“As she dealt with her shame and guilt, she talked to friends about that night, and the real story emerged. She was so intoxicated that her friends were worried about her when she stumbled out of the bar disoriented and without her shoes. They said they saw her being led away by the male classmate who was not drunk. She came to understand that she had been raped. “Since I realized it wasn’t my fault, I crawled out of a deep, dark hole,” she says. She also knew he’d done it before. “He had this reputation if you were going to be drunk around him, he was probably going to have sex with you.”

That’s right: this perpetrator was apparently a known sexual predator. The rapes this man had committed in the past had not led to his ostracization from their social group, so he was still around, trolling for victims. This victim’s friends, who were sober enough to realize what was going on at the time and remember it later, failed to intervene when they saw this known rapist leading away their inebriated companion. And yet Yoffe focuses on the victim’s behavior. Personal responsibility!

To the responsibility troll, the solution is always more personal responsibility – preferably on the part of women. Later in her article, Yoffe spends several paragraphs bewailing the non-rape-related dangers that binge drinking poses to students of both sexes, but then brightly offers a solution: “If female college students start moderating their drinking as a way of looking out for their own self-interest – and looking out for your own self-interest should be a primary feminist principle – I hope their restraint trickles down to the men.” (Emphasis mine, because of wow.) Apparently, it’s not even worth considering asking men to act differently until women’s behavior is perfect – at which point we should just cross our fingers that the runoff of from all that feminine rectitude will have magical dude-improving powers.

Readers attempting to spot a responsibility troll in the wild will do well to remember that no one who actually cares about you will suggest that you rely on “trickle-down” anything. Such statements are a sign that you’ve fallen into the clutches of either a responsibility troll, or a Reaganite Republican. Either way, it’s time to make your escape.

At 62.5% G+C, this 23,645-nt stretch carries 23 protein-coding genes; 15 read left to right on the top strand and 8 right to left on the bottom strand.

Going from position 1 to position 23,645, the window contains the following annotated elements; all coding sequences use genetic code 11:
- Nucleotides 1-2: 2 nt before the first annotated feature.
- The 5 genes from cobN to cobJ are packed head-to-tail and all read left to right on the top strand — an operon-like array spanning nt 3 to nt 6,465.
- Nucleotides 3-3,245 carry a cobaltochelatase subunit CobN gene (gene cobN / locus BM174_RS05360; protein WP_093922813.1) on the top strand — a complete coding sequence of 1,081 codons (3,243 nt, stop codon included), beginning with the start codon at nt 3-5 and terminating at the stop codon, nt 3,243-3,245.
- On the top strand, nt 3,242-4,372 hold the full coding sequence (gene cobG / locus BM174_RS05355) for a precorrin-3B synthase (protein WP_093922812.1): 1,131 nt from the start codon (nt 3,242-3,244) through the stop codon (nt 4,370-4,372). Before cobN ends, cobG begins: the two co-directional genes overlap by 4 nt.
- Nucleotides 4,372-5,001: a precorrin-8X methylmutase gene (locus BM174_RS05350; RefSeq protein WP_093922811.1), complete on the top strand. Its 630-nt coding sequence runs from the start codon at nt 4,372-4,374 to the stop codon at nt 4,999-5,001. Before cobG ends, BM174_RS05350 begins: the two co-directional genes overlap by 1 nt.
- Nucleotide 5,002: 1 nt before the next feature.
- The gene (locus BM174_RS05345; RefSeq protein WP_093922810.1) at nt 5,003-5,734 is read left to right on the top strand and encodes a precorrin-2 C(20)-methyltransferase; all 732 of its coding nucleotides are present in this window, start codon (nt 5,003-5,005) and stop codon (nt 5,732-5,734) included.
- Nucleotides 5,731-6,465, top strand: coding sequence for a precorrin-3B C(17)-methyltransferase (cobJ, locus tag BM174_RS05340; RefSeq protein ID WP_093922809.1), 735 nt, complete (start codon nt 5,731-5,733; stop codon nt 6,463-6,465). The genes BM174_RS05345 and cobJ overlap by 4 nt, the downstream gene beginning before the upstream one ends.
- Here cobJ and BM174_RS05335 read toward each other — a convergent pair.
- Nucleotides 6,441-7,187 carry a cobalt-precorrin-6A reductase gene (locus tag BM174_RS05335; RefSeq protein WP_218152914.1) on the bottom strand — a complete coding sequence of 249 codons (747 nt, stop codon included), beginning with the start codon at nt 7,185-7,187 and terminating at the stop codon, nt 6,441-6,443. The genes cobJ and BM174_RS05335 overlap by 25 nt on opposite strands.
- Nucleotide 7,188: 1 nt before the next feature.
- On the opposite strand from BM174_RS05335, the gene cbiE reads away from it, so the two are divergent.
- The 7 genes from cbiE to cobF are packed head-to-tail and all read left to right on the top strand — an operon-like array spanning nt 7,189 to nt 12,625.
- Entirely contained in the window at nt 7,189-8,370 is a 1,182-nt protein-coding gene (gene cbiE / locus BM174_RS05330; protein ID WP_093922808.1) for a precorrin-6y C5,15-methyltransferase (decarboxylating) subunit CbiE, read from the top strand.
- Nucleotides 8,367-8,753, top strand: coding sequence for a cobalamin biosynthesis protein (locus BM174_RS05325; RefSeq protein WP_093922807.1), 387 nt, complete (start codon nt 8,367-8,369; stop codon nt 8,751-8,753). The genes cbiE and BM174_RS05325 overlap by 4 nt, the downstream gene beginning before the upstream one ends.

4. Pat Riarchy? Didn’t he play first base for the Yankees?

The responsibility troll is very, very uncomfortable examining any role that patriarchy, racism, or other such societal-level issues might play in the problem at hand – or the degree to which his or her trolling might be reinforcing those same harmful norms. The responsibility troll will make the obligatory references to societal obligations in order to defend herself against snarky bloggers like yours truly, but they’ll be tossed off in a cursory fashion, and usually followed immediately by the word “but.”

For instance: “[o]f course, perpetrators should be caught and punished. But when you are dealing with intoxication and sex, there are the built-in complications of incomplete memories and differing interpretations of intent and consent.”

“Built-in complications?” Wonder what those could be.

The source Yoffe cites – a guide to prosecuting alcohol-facilitate rape issued by the National District Attorneys’ Association – contains an extensive discussion of the ways in which social disapproval of women’s drinking makes it difficult to prosecute rapists. For instance, “jurors may view a voluntarily intoxicated victim with skepticism or dislike, and may assume that she put herself in danger with her behavior.” (Apparently responsibility trolls serve on juries, too.)